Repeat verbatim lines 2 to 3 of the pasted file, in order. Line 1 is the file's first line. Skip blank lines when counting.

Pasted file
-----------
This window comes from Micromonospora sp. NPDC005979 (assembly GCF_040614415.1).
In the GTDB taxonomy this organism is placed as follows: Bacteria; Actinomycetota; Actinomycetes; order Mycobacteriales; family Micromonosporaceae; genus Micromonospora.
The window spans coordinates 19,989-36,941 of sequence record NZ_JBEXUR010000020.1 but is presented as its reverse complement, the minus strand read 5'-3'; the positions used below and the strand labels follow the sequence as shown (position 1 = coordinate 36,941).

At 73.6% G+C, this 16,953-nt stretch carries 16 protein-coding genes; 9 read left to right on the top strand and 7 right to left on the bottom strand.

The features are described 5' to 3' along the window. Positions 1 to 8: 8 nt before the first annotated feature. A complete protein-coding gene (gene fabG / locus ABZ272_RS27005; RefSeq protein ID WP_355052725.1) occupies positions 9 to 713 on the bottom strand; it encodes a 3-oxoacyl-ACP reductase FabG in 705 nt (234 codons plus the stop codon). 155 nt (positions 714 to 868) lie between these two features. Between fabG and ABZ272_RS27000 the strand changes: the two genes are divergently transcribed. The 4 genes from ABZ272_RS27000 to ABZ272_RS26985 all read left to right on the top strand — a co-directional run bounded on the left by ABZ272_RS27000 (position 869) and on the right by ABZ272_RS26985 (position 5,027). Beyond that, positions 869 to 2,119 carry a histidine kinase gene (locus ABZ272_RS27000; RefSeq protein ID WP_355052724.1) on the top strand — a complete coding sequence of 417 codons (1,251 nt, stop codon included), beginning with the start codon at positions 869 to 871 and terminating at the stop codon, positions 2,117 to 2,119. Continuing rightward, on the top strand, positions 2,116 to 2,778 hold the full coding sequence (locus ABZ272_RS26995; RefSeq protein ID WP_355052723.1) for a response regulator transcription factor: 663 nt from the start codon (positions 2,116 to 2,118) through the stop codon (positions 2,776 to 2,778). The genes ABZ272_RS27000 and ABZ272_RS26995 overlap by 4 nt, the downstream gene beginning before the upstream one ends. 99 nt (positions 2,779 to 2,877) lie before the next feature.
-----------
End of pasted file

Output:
In the GTDB taxonomy this organism is placed as follows: Bacteria; Actinomycetota; Actinomycetes; order Mycobacteriales; family Micromonosporaceae; genus Micromonospora.
The window spans coordinates 19,989-36,941 of sequence record NZ_JBEXUR010000020.1 but is presented as its reverse complement, the minus strand read 5'-3'; the positions used below and the strand labels follow the sequence as shown (position 1 = coordinate 36,941).